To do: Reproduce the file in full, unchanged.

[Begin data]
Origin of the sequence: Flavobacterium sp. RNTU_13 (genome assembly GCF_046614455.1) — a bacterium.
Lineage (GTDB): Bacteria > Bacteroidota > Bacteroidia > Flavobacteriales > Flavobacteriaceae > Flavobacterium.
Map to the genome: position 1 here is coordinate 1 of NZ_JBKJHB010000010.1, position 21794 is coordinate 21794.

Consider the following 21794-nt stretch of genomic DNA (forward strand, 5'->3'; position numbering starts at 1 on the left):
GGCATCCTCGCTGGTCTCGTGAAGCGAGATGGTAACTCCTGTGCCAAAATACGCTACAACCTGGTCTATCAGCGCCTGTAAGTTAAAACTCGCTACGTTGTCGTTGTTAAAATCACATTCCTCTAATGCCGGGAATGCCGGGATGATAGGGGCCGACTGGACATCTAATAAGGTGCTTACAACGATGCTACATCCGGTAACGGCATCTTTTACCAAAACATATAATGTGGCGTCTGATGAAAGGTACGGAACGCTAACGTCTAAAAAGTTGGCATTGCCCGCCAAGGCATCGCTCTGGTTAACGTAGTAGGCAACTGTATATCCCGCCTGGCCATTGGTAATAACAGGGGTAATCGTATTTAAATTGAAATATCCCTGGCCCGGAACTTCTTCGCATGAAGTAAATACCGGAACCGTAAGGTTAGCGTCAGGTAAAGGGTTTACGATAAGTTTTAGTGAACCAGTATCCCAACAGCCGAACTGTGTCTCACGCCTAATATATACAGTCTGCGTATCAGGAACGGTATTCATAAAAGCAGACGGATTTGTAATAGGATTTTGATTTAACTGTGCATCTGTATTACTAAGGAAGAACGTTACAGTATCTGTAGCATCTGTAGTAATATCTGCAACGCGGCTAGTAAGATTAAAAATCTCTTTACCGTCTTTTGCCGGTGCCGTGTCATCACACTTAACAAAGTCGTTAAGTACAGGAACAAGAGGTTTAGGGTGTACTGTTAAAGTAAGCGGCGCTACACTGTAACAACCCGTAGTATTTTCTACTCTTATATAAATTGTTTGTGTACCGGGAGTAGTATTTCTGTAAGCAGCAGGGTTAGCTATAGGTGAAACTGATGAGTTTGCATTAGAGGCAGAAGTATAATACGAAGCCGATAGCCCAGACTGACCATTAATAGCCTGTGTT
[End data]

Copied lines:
Origin of the sequence: Flavobacterium sp. RNTU_13 (genome assembly GCF_046614455.1) — a bacterium.
Lineage (GTDB): Bacteria > Bacteroidota > Bacteroidia > Flavobacteriales > Flavobacteriaceae > Flavobacterium.
Map to the genome: position 1 here is coordinate 1 of NZ_JBKJHB010000010.1, position 21794 is coordinate 21794.

Consider the following 21794-nt stretch of genomic DNA (forward strand, 5'->3'; position numbering starts at 1 on the left):
GGCATCCTCGCTGGTCTCGTGAAGCGAGATGGTAACTCCTGTGCCAAAATACGCTACAACCTGGTCTATCAGCGCCTGTAAGTTAAAACTCGCTACGTTGTCGTTGTTAAAATCACATTCCTCTAATGCCGGGAATGCCGGGATGATAGGGGCCGACTGGACATCTAATAAGGTGCTTACAACGATGCTACATCCGGTAACGGCATCTTTTACCAAAACATATAATGTGGCGTCTGATGAAAGGTACGGAACGCTAACGTCTAAAAAGTTGGCATTGCCCGCCAAGGCATCGCTCTGGTTAACGTAGTAGGCAACTGTATATCCCGCCTGGCCATTGGTAATAACAGGGGTAATCGTATTTAAATTGAAATATCCCTGGCCCGGAACTTCTTCGCATGAAGTAAATACCGGAACCGTAAGGTTAGCGTCAGGTAAAGGGTTTACGATAAGTTTTAGTGAACCAGTATCCCAACAGCCGAACTGTGTCTCACGCCTAATATATACAGTCTGCGTATCAGGAACGGTATTCATAAAAGCAGACGGATTTGTAATAGGATTTTGATTTAACTGTGCATCTGTATTACTAAGGAAGAACGTTACAGTATCTGTAGCATCTGTAGTAATATCTGCAACGCGGCTAGTAAGATTAAAAATCTCTTTACCGTCTTTTGCCGGTGCCGTGTCATCACACTTAACAAAGTCGTTAAGTACAGGAACAAGAGGTTTAGGGTGTACTGTTAAAGTAAGCGGCGCTACACTGTAACAACCCGTAGTATTTTCTACTCTTATATAAATTGTTTGTGTACCGGGAGTAGTATTTCTGTAAGCAGCAGGGTTAGCTATAGGTGAAACTGATGAGTTTGCATTAGAGGCAGAAGTATAATACGAAGCCGATAGCCCAGACTGACCATTAATAGCCTGTGTT